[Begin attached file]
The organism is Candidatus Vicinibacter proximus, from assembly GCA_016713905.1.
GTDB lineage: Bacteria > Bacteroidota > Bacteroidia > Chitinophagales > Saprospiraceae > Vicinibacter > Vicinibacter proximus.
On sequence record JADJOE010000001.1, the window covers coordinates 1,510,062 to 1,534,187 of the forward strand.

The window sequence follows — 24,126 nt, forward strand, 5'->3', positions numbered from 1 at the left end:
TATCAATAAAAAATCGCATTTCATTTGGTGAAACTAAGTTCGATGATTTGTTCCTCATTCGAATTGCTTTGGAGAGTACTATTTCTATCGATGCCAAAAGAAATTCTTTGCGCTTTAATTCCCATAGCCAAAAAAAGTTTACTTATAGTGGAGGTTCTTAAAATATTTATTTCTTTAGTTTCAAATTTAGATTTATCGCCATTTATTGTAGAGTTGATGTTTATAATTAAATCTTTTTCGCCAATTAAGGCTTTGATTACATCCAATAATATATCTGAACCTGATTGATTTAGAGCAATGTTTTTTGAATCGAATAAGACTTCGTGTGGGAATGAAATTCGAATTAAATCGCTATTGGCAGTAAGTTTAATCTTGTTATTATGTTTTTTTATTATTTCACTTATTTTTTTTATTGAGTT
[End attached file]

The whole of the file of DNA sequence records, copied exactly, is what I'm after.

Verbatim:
The organism is Candidatus Vicinibacter proximus, from assembly GCA_016713905.1.
GTDB lineage: Bacteria > Bacteroidota > Bacteroidia > Chitinophagales > Saprospiraceae > Vicinibacter > Vicinibacter proximus.
On sequence record JADJOE010000001.1, the window covers coordinates 1,510,062 to 1,534,187 of the forward strand.

The window sequence follows — 24,126 nt, forward strand, 5'->3', positions numbered from 1 at the left end:
TATCAATAAAAAATCGCATTTCATTTGGTGAAACTAAGTTCGATGATTTGTTCCTCATTCGAATTGCTTTGGAGAGTACTATTTCTATCGATGCCAAAAGAAATTCTTTGCGCTTTAATTCCCATAGCCAAAAAAAGTTTACTTATAGTGGAGGTTCTTAAAATATTTATTTCTTTAGTTTCAAATTTAGATTTATCGCCATTTATTGTAGAGTTGATGTTTATAATTAAATCTTTTTCGCCAATTAAGGCTTTGATTACATCCAATAATATATCTGAACCTGATTGATTTAGAGCAATGTTTTTTGAATCGAATAAGACTTCGTGTGGGAATGAAATTCGAATTAAATCGCTATTGGCAGTAAGTTTAATCTTGTTATTATGTTTTTTTATTATTTCACTTATTTTTTTTATTGAGTT